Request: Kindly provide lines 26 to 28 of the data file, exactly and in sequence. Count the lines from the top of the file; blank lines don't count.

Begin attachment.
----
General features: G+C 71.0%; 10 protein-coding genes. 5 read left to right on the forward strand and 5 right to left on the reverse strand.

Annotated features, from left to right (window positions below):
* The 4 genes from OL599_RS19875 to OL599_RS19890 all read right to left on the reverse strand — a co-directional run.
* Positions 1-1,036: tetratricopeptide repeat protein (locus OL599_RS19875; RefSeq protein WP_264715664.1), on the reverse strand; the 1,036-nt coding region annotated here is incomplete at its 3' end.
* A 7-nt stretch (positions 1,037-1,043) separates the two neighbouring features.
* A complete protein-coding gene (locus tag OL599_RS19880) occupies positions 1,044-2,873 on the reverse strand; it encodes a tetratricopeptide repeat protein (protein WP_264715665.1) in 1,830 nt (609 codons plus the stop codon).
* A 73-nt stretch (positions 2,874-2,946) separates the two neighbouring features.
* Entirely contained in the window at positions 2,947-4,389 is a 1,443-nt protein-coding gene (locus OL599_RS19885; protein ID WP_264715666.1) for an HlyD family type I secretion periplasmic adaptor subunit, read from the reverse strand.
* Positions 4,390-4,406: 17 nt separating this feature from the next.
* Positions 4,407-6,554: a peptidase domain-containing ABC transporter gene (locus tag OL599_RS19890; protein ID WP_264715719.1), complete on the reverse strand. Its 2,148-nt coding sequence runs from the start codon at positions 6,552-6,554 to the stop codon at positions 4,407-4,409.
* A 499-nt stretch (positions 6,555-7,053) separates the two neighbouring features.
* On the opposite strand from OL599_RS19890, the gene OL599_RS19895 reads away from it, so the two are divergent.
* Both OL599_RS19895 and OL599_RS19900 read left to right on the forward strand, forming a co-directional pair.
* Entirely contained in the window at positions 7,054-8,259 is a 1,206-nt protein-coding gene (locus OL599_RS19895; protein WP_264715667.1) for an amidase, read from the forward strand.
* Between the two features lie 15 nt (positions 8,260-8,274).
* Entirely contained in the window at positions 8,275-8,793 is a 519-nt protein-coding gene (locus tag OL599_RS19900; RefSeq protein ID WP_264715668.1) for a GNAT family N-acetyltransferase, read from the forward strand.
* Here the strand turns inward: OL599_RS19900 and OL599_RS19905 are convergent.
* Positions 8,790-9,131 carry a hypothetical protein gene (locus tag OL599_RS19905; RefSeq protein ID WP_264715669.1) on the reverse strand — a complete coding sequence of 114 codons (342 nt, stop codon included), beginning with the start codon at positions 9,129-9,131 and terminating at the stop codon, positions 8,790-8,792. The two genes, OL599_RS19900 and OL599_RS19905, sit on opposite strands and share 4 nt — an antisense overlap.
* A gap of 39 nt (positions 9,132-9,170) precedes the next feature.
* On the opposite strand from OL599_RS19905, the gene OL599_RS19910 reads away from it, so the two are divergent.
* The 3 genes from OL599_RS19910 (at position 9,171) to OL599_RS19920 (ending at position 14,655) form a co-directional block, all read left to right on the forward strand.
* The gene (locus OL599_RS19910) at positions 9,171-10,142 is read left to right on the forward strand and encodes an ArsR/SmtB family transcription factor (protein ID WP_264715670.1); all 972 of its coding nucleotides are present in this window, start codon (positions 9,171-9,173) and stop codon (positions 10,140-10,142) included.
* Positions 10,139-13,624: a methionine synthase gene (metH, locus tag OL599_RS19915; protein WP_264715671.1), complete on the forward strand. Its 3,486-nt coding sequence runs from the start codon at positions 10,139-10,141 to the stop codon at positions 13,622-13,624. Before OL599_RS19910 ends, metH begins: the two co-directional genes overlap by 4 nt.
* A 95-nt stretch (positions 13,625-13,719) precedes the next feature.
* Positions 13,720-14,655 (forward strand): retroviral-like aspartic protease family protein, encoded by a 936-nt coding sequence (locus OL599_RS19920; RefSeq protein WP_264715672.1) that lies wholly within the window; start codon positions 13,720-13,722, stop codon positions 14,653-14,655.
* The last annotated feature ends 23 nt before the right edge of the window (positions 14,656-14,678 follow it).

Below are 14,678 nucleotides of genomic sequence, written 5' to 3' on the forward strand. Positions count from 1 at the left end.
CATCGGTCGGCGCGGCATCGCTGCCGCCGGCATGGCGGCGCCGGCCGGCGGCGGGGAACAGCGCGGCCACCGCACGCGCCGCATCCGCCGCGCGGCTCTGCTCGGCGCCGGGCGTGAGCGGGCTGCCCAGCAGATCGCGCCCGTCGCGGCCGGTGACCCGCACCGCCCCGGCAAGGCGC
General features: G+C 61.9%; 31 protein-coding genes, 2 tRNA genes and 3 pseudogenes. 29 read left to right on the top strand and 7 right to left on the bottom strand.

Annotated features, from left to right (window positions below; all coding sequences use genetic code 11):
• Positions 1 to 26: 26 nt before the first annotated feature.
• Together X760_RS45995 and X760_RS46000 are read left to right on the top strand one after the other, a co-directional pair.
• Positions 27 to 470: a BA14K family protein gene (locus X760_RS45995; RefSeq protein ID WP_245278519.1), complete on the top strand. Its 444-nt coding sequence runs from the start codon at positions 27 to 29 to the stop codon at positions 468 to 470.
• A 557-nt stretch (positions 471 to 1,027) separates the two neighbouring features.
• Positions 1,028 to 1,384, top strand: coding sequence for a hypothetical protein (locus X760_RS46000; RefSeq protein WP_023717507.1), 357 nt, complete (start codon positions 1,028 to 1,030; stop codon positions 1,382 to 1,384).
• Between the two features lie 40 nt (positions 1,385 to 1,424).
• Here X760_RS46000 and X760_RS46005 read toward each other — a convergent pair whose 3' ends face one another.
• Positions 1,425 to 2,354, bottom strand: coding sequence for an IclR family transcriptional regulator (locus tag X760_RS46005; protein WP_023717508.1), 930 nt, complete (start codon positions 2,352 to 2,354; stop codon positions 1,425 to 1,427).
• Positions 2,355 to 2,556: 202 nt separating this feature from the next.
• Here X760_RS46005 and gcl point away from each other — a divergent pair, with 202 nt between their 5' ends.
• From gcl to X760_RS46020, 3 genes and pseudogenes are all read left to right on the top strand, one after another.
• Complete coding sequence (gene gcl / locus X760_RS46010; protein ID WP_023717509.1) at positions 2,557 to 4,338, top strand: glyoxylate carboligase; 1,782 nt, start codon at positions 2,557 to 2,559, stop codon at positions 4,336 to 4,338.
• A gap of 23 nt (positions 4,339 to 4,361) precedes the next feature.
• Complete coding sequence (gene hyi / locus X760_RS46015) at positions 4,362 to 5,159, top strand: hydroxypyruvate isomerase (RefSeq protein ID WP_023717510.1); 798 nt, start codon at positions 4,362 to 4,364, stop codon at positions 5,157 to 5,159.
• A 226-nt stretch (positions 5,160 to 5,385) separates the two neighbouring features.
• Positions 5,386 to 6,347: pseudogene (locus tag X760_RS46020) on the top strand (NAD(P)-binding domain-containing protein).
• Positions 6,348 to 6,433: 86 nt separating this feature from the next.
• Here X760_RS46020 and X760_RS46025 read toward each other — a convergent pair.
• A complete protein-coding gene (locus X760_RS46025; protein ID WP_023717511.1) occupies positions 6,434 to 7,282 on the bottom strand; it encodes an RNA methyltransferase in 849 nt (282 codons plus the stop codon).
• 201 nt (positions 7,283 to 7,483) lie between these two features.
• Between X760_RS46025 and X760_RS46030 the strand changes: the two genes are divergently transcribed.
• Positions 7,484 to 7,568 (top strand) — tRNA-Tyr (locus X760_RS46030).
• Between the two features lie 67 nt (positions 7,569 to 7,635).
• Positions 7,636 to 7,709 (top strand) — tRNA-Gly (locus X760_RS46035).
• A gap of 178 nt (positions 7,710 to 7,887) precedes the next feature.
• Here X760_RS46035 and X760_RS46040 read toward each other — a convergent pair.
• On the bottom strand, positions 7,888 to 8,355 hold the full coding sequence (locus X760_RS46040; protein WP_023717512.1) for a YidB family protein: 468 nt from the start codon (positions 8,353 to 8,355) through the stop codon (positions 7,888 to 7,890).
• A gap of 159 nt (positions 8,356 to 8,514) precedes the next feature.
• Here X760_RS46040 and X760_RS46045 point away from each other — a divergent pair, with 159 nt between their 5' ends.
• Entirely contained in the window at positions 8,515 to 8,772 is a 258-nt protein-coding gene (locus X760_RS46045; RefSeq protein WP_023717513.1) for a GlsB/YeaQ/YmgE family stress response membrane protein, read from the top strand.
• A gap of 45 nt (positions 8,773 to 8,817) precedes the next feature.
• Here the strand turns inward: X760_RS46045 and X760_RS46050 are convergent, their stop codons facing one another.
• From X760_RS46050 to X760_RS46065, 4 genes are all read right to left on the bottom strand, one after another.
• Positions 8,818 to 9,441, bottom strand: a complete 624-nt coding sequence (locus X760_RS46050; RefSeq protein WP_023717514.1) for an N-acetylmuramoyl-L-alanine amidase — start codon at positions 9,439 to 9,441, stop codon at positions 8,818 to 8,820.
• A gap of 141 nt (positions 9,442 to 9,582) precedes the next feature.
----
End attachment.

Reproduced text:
* The last annotated feature ends 23 nt before the right edge of the window (positions 14,656-14,678 follow it).

Below are 14,678 nucleotides of genomic sequence, written 5' to 3' on the forward strand. Positions count from 1 at the left end.
CATCGGTCGGCGCGGCATCGCTGCCGCCGGCATGGCGGCGCCGGCCGGCGGCGGGGAACAGCGCGGCCACCGCACGCGCCGCATCCGCCGCGCGGCTCTGCTCGGCGCCGGGCGTGAGCGGGCTGCCCAGCAGATCGCGCCCGTCGCGGCCGGTGACCCGCACCGCCCCGGCAAGGCGC